This fearful exaggeration infected the Israelites who succumbed to crying and grumbling against Moses and Aaron, and it even led them to claim they wish they’d died in the wilderness (Numbers 14:2–3)!

It seems Israel forgot God’s promise to give them the land of Canaan, despite the obstacles that looked so intimidating. “Send men to spy out the land of Canaan, which I am giving to the people of Israel” (Numbers 13:2). If the Israelites had truly trusted God’s promise, even their enemies in Canaan shouldn’t have been a threat to them. God was going to give Israel the Promised Land, just as he’d said to Abraham hundreds of years before.

And during our moments of fear and panic, God is whispering promises to us too.

Fighting Off Fear

When fear begins to creep in and all the “what-if” situations begin to consume your mind, here are seven things to remember:

1. God’s truth — Is what I’m thinking about really happening? Or is it just my imagination running wild? Paul reminds us to dwell on what is true, honorable, just, pure, lovely, commendable, excellent, praiseworthy (Philippians 4:8).

2. God’s presence — We can be comforted remembering that we are not alone. God is with us. “God is our refuge and strength, a very present help in trouble” (Psalm 46:1).

3. God’s grace — God promises to provide us with his all-sufficient grace for every trial that comes our way. “My grace is sufficient for you, for my power is made perfect in weakness.” Jesus told Paul. And therefore, with Paul, we can “boast all the more gladly of our weaknesses, so that the power of Christ may rest upon us” (2 Corinthians 12:9).

4. God’s sovereignty — God is in control over every situation in our lives. “All the inhabitants of the earth are accounted as nothing, and he does according to his will among the host of heaven and among the inhabitants of the earth; and none can stay his hand or say to him, ‘What have you done?’” (Daniel 4:34–35).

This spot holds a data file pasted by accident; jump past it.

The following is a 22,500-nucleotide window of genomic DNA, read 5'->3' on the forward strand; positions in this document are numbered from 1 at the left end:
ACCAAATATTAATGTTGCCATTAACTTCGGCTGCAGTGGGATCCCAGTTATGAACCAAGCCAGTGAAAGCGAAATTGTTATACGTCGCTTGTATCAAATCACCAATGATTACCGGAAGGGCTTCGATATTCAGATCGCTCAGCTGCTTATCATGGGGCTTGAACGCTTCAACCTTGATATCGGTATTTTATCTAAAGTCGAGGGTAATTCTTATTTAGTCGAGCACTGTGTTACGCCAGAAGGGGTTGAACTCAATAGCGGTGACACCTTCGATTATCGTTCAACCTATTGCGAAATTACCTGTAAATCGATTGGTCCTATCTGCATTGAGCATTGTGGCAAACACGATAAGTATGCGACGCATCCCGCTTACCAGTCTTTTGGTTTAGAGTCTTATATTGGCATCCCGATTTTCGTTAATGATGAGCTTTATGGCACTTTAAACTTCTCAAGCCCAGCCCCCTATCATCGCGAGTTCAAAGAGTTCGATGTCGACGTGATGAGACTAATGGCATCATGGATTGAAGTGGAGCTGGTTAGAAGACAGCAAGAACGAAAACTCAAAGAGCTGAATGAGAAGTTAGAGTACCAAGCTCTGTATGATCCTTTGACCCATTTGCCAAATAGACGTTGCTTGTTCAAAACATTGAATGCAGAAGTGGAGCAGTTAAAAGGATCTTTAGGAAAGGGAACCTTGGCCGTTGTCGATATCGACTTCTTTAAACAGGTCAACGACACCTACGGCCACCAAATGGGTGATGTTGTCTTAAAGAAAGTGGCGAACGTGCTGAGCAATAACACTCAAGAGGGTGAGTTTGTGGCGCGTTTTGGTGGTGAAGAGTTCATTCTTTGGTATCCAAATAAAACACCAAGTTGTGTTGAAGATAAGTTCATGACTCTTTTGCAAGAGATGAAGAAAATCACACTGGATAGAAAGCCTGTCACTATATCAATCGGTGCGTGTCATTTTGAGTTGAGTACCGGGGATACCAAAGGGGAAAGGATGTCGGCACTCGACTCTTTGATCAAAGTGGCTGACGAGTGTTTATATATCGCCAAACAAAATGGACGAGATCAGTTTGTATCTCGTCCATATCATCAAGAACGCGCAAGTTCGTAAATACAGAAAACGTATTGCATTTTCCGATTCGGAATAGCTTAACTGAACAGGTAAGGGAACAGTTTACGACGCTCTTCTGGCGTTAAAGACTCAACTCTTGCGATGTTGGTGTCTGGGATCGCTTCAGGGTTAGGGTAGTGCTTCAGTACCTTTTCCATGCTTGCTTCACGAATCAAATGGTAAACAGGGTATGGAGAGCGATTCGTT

5. God listens — Pour out your heart to God in prayer. “I waited patiently for the Lord; he inclined to me and heard my cry” (Psalm 40:1).

6. God’s trustworthiness — “When I am afraid, I put my trust in you. In God, whose word I praise, in God I trust; I shall not be afraid. What can flesh do to me?” (Psalm 56:3–4).

7. God’s big picture plan — No matter how awful this trial may seem, God promises to use everything together for good, for those who are called according to his purpose (Romans 8:28). We may not see the good in our situation at the time, but we can trust God has a hidden smile behind the dark cloud.

So when your child is diagnosed with cancer, or you just learned of a loved one in a car accident, or your husband comes home with news that he was let go from his job, prepare yourself for battle. Don’t allow the enemy of fear to seize you and take you captive. Fight him off with the promises of God’s word and his unchanging character.

What Does a Fear of Failure Produce?

SOURCE: Taken from a booklet by June Hunt

Fear of failure manifests itself in various ways in different personalities.

Perhaps you recognize one or more of these characteristics in yourself or in someone you care about.

Paralysis—failing to take any action or make any decisions for fear of being wrong

Purposelessness—moving from one job or profession to another with no real sense of commitment or direction for fear of making a wrong decision

Perfectionism—doing only those things that can be done flawlessly, those that carry little or no risk of failure, for fear of criticism

Pride—refusing to engage in certain activities for fear of being less than the best and feeling inferior to someone else

Paranoia—distrusting the motives of those who ask you to do things for fear of being exposed as being less than adequate

Procrastination—putting off tackling an assignment or performing a task for fear of doing it poorly

When you know the depth and breadth of the love the Father has for you, your fear will dissipate and its power over you will be broken. Failure and success will take on a whole new meaning, and you will no longer be ruled by the fear of negative results. When you act in faith, you can leave the results to God, who never fails.

“There is no fear in love. But perfect love drives out fear, because fear has to do with punishment. The one who fears is not made perfect in love.”
(1 John 4:18)

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Hunt, J. (2008). Biblical Counseling Keys on Success through Failure: From Stumbling Stones to Stepping Stones (9). Dallas, TX: Hope For The Heart.